How To Create a Gallery Wall In Your Home

Picking a Paint Colour?

Choose the right paint colour
the first time Let me show you how in just 5 easy steps!
BONUS: The Top 15 Shades of Gray by Benjamin Moore

We value your privacy. We will never share or sell your information.
How To Create a Gallery Wall In Your Home

Wall gallery displays in Interior Decor have become a popular way to dress up the walls in your home.  To ensure you get this focal wall just right, I’m sharing a few guidelines with you that I like to follow.

You want to make sure that your hard efforts of creating a gallery wall in your own home will pay off to give you your desired look, especially before putting holes in that wall!

You’ll also see:

  • My rules to follow for creating a gallery wall in your home
  • What to consider when choosing your wall art and your frames
  • How I created a simple (& inexpensive!) gallery wall as a focal point in my own home
  • A foyer & dining room of two different client projects using their photos to personalize the space
  • 3D renderings to allow clients to visualize my ideas for these accent walls within their home

    Are you ready? LET’S DO THIS!


If you know me, you know I like to plan, so this is very important.

My rule is that there should be at least one commonality throughout the entire gallery wall, one element tying it all together. The first thing you need to do is:


For my client’s front entryway (below) in their home in Hamilton, Ontario, we decided to go with the theme of family photos. We wanted to convey through the images in the gallery, that was is tight knit family with a home full of love and fun!  The framed images were from their wedding and trips that they had taken together over the years.

Gallery Wall of personal photos
Gallery Wall of personal photos.

Similar Frames or Mat Colours

In my own living room in Burlington Ontario, I have a feature wall with IKEA frames that are all the same medium toned wood colour. I also made my own border within the mats to frame each photograph. To keep continuity and flow, I chose to paint them the same as the wall colour, Flint by Benjamin Moore.

Each of our ‘Nature’ themed photos have a little bit of yellow in the image.

Shown below is a wall design that I did in my own basement many years ago. All the mat colours are the same, but you can see that I decided to go with different frames, different in both style and in size.

Photos from our travels, before kids and before we moved back to Canada from England.

Take Your Measurements

Now wait. Don’t put your hammer to the nails just yet!

Before you put a hole in the wall, you’ll need to measure the wall space where your wall art will live. Let’s say it’s going above your sofa. You typically don’t want to exceed the width of the sofa. Also, be sure to place the bottom of the frames  within 6″ – 12″ above the top of the sofa.

As with anything, there are some exceptions to this rule. However, for the purpose of this post, let’s stick to that way of thinking.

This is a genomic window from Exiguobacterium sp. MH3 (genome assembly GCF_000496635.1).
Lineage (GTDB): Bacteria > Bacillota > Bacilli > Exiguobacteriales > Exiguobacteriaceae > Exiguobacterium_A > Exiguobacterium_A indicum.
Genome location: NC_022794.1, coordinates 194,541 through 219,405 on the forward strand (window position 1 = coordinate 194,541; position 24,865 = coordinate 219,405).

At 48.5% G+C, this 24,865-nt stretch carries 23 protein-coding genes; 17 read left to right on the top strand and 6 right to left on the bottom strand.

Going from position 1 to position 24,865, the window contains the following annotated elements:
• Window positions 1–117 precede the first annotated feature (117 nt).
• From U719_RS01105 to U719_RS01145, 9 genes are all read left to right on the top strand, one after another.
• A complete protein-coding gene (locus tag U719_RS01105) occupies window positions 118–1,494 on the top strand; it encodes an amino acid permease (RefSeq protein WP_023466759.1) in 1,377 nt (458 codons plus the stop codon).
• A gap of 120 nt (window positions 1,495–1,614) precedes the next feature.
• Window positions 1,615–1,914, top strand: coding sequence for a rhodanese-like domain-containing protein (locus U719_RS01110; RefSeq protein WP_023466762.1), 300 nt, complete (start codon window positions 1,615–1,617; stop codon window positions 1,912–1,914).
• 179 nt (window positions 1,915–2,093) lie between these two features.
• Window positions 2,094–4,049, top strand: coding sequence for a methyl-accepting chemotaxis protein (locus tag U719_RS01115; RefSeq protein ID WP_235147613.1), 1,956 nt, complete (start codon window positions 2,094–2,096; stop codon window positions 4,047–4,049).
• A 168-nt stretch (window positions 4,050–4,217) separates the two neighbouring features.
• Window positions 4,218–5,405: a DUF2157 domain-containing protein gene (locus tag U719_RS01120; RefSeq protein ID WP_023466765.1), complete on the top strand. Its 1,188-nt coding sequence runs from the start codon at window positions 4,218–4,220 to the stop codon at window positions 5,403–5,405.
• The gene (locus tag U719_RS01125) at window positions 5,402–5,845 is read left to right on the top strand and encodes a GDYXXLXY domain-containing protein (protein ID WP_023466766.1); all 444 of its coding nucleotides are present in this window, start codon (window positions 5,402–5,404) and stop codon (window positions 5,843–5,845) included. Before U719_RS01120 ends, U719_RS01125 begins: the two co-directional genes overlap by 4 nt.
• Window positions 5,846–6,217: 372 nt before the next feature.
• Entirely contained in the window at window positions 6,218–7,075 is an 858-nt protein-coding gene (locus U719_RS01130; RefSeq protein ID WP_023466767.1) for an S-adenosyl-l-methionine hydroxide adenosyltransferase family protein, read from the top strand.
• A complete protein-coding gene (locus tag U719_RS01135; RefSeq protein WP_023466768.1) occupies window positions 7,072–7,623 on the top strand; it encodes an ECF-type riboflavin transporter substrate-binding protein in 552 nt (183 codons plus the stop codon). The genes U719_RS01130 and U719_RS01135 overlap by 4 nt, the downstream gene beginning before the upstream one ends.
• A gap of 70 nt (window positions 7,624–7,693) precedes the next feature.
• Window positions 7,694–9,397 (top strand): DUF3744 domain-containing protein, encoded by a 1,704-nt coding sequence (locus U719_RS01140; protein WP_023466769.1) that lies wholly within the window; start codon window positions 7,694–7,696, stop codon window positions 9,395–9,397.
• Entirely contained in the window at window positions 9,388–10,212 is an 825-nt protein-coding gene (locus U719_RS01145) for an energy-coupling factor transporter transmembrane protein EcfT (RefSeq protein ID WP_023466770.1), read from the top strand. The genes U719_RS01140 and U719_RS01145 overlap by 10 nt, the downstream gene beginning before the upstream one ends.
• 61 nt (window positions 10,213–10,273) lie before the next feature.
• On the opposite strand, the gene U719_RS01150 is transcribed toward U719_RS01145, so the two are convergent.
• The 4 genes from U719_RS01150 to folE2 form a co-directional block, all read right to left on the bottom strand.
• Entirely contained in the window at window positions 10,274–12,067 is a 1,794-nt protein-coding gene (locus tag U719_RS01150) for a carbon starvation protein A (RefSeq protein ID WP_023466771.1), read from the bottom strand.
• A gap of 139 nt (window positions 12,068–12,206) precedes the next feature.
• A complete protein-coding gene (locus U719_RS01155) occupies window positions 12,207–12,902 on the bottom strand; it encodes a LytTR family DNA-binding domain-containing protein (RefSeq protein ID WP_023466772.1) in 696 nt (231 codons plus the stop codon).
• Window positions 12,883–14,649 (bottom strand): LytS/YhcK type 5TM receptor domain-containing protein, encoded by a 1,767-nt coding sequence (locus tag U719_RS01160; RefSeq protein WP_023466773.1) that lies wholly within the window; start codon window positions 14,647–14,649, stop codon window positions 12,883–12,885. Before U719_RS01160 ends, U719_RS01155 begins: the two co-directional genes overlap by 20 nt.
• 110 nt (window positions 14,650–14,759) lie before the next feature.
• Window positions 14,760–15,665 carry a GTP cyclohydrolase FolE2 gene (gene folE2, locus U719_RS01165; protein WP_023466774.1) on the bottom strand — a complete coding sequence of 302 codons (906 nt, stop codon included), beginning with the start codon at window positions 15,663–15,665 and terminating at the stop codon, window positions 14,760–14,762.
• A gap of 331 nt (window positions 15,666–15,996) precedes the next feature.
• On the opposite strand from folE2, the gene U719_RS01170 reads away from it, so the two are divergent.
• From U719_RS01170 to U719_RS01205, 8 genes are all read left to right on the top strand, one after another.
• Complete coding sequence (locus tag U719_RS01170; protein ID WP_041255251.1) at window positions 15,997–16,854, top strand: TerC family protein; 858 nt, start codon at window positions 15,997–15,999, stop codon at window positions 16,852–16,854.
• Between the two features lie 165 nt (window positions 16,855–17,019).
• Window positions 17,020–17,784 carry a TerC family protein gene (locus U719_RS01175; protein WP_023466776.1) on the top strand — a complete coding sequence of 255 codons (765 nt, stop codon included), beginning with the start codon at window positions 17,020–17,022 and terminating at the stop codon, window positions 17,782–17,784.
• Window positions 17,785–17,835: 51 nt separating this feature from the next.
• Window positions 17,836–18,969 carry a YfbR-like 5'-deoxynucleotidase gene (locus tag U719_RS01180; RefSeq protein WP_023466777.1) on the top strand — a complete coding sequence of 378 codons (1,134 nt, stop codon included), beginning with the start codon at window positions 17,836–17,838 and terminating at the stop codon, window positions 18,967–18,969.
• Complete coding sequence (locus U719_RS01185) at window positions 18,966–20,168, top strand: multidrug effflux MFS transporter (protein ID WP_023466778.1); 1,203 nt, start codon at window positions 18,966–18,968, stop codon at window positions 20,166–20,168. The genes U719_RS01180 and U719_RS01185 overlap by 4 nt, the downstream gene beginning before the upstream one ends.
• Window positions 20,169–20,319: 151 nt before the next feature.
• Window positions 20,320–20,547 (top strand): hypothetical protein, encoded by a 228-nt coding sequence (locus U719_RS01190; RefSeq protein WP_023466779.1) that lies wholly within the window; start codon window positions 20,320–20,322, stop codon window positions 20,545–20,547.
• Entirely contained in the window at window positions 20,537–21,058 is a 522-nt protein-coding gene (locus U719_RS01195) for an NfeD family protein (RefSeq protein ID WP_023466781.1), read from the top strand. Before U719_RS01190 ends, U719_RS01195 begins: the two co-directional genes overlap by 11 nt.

Below in my daughter Elise’s room.  Notice how the items on the wall do not extend past her bed?

Photo of this interior decorating project by Stephani Buchman Photography.

To measure it all out, I do one of two things:

I either use my 3D program and map it all out like you can see in the rendering below. This way I can show clients exactly how I intend to set up their gallery wall display and get my client’s approval for the layout.

The other option is to map it all out on the floor. Use a measuring tape and play around with the arrangement by moving your decorative pieces around until you get the look you want.

Tip: Take photos of proposed layouts before adjusting items to try another look.  This way you don’t need to worry about remembering each possibility! (Hey, we aren’t getting any younger, right?!)

I like to start by placing the biggest piece first, unless all the photos are the same size.

You’ll also want to consider if you (or your client) is someone who likes things to be symmetrical or if you are a bit more ‘loosey goosey’ and like the quirkiness of an asymmetrical design.

Symmetrical layout of my clients framed photographs in their industrial dining room we designed.

Keep each piece of wall art close enough together so they’re relating to one another.  At the same time, allow for some breathing space so each item can be appreciated when looking at the final design, just as we did above in our clients very cool dining room.

What I love about so many gallery walls, is not only are they a great way to display artwork, but these feature walls are a great opportunity to make your space more personal.  That’s really what great interior design for a home is all about.

Just like my tagline states, “Love where you live, live a better life.”

When you surround yourself with personal and sentimental items, that’s when you really make your house, a home.

Plus, you’re going to be excited to show off your beautifully decorated home with those who mean the most to you.  A win-win for sure!

If you want help designing a gallery wall, I’d be happy to help.  Contact me here.

Now it’s your turn to share your tips with us.  Comment below to let us know if you have a Gallery Wall of Art in your home.

No Comments
Post A Comment
What's Your
Perfect Colour Palette?
Boho Casual? Coastal? Farmhouse? Mid-Century Modern?
Give it a try! We'll send you a style and four specific paint colours.